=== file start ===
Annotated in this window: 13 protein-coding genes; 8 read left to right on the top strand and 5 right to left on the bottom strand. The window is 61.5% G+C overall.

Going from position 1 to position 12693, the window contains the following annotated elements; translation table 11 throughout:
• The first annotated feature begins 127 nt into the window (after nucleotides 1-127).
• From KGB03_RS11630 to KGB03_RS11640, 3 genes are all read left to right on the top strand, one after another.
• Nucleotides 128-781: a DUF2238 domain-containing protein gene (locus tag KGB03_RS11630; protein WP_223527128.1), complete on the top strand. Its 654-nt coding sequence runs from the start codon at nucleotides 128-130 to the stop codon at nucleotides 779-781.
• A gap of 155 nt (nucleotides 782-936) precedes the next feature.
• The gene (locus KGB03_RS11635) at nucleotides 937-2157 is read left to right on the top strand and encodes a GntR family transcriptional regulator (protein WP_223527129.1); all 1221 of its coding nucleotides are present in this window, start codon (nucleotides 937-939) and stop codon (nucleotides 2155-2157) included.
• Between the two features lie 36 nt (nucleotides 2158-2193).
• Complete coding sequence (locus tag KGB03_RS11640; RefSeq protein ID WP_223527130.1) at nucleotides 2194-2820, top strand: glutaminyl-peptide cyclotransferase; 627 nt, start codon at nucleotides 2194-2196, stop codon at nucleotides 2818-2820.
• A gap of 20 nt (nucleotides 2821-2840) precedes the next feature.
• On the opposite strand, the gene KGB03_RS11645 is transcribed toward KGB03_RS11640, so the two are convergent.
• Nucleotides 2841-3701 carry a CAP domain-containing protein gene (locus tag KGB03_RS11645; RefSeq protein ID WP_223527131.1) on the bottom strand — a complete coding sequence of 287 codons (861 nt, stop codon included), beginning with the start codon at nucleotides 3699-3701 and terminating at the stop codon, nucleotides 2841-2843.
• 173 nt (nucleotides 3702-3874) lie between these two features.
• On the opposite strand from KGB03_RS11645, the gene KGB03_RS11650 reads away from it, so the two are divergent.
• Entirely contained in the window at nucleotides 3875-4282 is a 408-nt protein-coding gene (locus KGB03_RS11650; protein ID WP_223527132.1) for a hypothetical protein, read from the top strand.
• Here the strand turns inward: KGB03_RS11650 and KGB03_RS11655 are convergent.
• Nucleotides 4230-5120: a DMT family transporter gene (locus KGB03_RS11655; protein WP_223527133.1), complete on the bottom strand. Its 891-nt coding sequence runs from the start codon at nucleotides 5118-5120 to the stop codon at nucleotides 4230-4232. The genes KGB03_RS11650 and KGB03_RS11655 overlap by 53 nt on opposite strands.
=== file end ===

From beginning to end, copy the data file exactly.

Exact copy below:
Annotated in this window: 13 protein-coding genes; 8 read left to right on the top strand and 5 right to left on the bottom strand. The window is 61.5% G+C overall.

Going from position 1 to position 12693, the window contains the following annotated elements; translation table 11 throughout:
• The first annotated feature begins 127 nt into the window (after nucleotides 1-127).
• From KGB03_RS11630 to KGB03_RS11640, 3 genes are all read left to right on the top strand, one after another.
• Nucleotides 128-781: a DUF2238 domain-containing protein gene (locus tag KGB03_RS11630; protein WP_223527128.1), complete on the top strand. Its 654-nt coding sequence runs from the start codon at nucleotides 128-130 to the stop codon at nucleotides 779-781.
• A gap of 155 nt (nucleotides 782-936) precedes the next feature.
• The gene (locus KGB03_RS11635) at nucleotides 937-2157 is read left to right on the top strand and encodes a GntR family transcriptional regulator (protein WP_223527129.1); all 1221 of its coding nucleotides are present in this window, start codon (nucleotides 937-939) and stop codon (nucleotides 2155-2157) included.
• Between the two features lie 36 nt (nucleotides 2158-2193).
• Complete coding sequence (locus tag KGB03_RS11640; RefSeq protein ID WP_223527130.1) at nucleotides 2194-2820, top strand: glutaminyl-peptide cyclotransferase; 627 nt, start codon at nucleotides 2194-2196, stop codon at nucleotides 2818-2820.
• A gap of 20 nt (nucleotides 2821-2840) precedes the next feature.
• On the opposite strand, the gene KGB03_RS11645 is transcribed toward KGB03_RS11640, so the two are convergent.
• Nucleotides 2841-3701 carry a CAP domain-containing protein gene (locus tag KGB03_RS11645; RefSeq protein ID WP_223527131.1) on the bottom strand — a complete coding sequence of 287 codons (861 nt, stop codon included), beginning with the start codon at nucleotides 3699-3701 and terminating at the stop codon, nucleotides 2841-2843.
• 173 nt (nucleotides 3702-3874) lie between these two features.
• On the opposite strand from KGB03_RS11645, the gene KGB03_RS11650 reads away from it, so the two are divergent.
• Entirely contained in the window at nucleotides 3875-4282 is a 408-nt protein-coding gene (locus KGB03_RS11650; protein ID WP_223527132.1) for a hypothetical protein, read from the top strand.
• Here the strand turns inward: KGB03_RS11650 and KGB03_RS11655 are convergent.
• Nucleotides 4230-5120: a DMT family transporter gene (locus KGB03_RS11655; protein WP_223527133.1), complete on the bottom strand. Its 891-nt coding sequence runs from the start codon at nucleotides 5118-5120 to the stop codon at nucleotides 4230-4232. The genes KGB03_RS11650 and KGB03_RS11655 overlap by 53 nt on opposite strands.